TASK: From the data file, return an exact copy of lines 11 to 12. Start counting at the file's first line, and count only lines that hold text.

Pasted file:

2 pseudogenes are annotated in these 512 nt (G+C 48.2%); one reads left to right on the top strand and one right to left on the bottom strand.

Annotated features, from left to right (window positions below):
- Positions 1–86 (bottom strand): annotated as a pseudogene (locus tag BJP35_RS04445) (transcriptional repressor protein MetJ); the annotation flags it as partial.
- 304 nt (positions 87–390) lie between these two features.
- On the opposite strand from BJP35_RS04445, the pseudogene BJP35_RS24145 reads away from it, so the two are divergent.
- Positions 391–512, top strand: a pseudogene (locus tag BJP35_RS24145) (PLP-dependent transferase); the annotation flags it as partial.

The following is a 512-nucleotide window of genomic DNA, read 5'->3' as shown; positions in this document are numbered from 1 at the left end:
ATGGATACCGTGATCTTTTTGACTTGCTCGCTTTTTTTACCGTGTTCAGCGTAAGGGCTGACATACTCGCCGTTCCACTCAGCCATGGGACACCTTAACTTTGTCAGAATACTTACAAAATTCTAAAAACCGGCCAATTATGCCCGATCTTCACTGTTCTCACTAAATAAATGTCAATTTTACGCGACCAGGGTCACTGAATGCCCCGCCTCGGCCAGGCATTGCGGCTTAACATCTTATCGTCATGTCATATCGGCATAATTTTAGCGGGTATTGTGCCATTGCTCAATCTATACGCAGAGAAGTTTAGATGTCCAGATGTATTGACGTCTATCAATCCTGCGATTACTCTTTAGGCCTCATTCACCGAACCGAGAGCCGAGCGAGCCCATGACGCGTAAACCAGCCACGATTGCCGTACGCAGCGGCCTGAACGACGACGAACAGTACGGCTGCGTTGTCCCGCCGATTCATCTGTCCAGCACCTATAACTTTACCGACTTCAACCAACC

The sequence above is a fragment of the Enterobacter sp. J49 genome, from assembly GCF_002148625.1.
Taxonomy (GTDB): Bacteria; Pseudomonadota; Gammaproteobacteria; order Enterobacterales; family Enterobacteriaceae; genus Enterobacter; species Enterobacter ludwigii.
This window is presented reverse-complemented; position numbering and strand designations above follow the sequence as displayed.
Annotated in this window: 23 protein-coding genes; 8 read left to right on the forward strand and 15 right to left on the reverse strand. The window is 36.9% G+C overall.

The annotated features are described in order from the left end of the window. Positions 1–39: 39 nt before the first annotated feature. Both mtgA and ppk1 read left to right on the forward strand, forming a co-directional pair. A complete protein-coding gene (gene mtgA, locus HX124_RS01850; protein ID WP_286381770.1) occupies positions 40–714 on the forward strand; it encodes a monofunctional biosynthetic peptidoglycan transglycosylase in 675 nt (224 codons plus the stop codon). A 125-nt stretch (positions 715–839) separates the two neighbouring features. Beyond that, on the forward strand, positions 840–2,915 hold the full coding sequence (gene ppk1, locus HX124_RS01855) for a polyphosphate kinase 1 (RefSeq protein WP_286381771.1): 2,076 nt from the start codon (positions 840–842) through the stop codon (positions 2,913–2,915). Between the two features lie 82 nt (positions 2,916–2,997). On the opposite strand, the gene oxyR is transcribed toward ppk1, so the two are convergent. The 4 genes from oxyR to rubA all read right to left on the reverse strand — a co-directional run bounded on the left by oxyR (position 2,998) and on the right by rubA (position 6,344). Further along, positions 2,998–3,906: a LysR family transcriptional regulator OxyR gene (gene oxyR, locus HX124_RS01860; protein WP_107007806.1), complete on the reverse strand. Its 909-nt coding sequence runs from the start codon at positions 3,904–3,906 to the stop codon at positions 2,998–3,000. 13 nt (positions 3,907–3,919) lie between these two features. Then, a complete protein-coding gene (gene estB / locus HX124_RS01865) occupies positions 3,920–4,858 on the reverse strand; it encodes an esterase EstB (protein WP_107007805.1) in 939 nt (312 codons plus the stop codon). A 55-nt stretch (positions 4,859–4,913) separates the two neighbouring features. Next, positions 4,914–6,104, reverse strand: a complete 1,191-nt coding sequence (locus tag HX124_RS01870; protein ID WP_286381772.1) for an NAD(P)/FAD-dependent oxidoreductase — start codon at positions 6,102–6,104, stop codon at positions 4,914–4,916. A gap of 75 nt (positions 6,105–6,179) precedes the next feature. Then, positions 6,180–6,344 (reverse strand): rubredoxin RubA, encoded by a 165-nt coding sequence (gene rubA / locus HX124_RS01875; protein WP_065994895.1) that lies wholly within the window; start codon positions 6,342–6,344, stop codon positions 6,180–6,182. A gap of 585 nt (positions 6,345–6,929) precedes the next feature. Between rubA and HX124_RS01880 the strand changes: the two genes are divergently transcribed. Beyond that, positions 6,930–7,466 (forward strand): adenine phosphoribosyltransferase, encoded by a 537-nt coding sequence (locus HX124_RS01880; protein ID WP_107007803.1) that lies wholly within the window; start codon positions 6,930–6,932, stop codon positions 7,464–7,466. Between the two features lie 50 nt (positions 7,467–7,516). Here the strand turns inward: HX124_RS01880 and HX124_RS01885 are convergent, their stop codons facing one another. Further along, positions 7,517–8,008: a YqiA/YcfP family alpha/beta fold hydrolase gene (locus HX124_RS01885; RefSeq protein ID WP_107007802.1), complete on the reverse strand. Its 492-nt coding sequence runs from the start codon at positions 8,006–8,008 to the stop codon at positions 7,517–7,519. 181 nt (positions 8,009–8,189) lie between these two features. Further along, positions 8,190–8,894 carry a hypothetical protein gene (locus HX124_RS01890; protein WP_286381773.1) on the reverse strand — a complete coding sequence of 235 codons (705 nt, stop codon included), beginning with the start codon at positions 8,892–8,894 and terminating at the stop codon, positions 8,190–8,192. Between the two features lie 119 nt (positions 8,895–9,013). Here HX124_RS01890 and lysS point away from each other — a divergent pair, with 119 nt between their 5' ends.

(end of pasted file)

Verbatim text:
This window is presented reverse-complemented; position numbering and strand designations above follow the sequence as displayed.
Annotated in this window: 23 protein-coding genes; 8 read left to right on the forward strand and 15 right to left on the reverse strand. The window is 36.9% G+C overall.